You can hear the conversation during the show available on my mixcloud page:
The show also included more of the usual meanderings, including adventures in soul, with a recent song by Thundercat, some post rock including Ruins! Ruins! and Arsiesys, memories of my youth with Natalie Merchant and Loudon Wainwright III and even an opportunity for some worship with Hillsong United.
Welcome to the latest episode of the Mental Health Matters podcast. You can listen to it here:
It features conversations with Youtube creator ‘Wild Thing‘ and Brentwood based Mindfulness teacher Myra Mchale.
‘Wild Thing‘ is a Youtube creator who posts videos talking about and sharing his experiences with personal growth and mental healing. Much of it is described from a philosophical perspective, but also very grounded and easy to hear and feel how it applies to our lives and what we’ve been through.
He offers his e-mail address to get in touch and have a Skype session to talk about what is on your mind. He is open, listens and reflects back what his understanding is of what he hears.
I got in touch with him to record a conversation for the podcast, but also to see what he could be able to help with. On that note the recording begins with a sort of testimonial of the skype session we just had. I was curious to how it would go and what he would be able to share and help with. I included that part as I thought it might provide some explanation of how he is able to help you should you wish.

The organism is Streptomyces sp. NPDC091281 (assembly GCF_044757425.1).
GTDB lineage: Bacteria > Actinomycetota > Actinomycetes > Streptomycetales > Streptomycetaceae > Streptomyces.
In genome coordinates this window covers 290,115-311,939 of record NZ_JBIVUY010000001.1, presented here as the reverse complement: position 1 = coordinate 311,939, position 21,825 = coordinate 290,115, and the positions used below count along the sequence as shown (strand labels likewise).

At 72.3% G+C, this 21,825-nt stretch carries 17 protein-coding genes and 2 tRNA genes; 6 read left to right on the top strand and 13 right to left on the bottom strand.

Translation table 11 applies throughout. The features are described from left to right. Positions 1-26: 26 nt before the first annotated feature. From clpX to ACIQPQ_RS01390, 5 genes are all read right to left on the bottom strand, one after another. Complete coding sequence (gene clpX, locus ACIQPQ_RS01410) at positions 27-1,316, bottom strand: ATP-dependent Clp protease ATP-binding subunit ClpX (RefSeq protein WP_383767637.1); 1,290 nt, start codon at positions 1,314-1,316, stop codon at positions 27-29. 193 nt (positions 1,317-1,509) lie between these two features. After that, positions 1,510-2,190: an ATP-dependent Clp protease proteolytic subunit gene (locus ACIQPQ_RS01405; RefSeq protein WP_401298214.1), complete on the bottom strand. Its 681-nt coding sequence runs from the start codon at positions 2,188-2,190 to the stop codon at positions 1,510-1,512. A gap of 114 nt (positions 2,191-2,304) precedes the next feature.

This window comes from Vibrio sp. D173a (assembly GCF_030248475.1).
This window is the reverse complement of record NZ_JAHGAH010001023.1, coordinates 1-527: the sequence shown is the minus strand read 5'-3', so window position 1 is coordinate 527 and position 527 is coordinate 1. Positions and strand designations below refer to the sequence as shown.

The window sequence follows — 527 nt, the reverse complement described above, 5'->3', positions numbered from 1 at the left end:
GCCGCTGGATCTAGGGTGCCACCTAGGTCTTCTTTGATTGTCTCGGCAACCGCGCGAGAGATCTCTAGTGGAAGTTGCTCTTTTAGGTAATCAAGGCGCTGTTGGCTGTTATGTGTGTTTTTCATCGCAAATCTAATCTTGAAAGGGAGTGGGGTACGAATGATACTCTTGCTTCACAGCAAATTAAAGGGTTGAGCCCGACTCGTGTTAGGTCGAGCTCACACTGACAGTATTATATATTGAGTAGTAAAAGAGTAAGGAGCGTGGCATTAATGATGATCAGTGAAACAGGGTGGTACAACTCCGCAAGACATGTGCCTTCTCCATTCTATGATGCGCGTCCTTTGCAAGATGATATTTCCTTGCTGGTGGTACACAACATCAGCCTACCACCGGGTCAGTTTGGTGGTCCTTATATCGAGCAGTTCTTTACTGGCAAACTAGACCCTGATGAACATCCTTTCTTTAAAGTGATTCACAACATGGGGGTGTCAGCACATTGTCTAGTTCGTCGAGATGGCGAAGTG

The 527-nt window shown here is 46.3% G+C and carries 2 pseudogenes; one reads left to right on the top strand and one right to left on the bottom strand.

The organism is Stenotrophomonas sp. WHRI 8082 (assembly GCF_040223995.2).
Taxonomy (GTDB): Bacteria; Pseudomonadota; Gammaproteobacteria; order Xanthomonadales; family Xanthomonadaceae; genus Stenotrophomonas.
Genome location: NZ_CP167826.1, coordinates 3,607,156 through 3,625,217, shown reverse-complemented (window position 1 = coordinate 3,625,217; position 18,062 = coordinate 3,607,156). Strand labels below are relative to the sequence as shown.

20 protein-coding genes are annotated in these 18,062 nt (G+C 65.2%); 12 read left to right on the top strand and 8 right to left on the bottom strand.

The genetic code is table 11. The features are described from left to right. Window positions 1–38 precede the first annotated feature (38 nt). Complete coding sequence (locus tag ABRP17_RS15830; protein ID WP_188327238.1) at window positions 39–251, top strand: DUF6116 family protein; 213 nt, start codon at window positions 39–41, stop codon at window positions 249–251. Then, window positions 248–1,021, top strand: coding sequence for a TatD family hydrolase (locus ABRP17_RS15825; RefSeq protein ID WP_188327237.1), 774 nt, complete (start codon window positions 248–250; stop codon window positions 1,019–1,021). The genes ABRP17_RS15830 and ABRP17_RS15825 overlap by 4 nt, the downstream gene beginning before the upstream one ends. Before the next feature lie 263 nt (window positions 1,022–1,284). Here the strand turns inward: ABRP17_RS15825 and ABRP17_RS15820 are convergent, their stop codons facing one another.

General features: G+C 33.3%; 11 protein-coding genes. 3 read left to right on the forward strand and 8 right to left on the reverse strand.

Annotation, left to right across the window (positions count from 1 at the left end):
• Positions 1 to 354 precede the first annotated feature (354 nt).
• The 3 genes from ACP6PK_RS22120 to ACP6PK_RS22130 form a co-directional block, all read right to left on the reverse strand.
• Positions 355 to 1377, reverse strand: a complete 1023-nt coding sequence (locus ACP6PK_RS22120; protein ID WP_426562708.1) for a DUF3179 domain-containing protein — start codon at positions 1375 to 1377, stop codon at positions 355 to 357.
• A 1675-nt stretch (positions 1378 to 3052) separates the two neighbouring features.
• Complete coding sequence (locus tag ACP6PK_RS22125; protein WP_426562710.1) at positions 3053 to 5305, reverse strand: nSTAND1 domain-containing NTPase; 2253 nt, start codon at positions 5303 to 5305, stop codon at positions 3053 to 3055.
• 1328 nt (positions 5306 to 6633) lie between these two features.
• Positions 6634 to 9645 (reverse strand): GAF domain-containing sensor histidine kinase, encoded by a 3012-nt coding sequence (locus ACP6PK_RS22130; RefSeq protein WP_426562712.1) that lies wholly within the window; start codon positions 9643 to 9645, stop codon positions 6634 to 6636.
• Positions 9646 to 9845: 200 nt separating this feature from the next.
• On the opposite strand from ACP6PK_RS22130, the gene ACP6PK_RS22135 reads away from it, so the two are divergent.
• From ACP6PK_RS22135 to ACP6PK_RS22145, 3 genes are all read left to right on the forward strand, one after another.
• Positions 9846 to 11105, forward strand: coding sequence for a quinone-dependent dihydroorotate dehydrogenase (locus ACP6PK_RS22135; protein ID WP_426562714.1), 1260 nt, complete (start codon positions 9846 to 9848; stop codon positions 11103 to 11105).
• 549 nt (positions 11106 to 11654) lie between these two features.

The conversation then unfolded where I learned more about his perspectives on life and the human condition, and what ultimately led him to spread his word on Youtube.
During the interview we spoke about how much they’re enjoying being back together and creating the new album ‘No Cross No Crown’. They continue to have a big, grooving sound and Reed spoke about how great it was to still be working with John Custer, their ‘fifth Beatle’.
We also spoke about their origins, such as how Slayer helped get them signed, the evolution of music through the eighties and nineties. And how they almost worked with Dave Grohl to do some work with his sound city studio for the new album, though it wasn’t needed in the end as they were so happy with what they recorded locally in Mike Dean’s studio.
He was also looking forward to playing in London again. We talked about the venues they’ve played and lamented some of the ones that have closed that Reed remembered fondly, such as also gigs he’s seen such as Faith No More at the Brixton Academy.
During the conversation I played the first two singles from the new No Cross No Crown album- Wolf Named Crow and The Luddite, then also one of my favourites of theirs- Albatross (written by Reed) and the song which introduced me to them- ‘Vote With A Bullet’.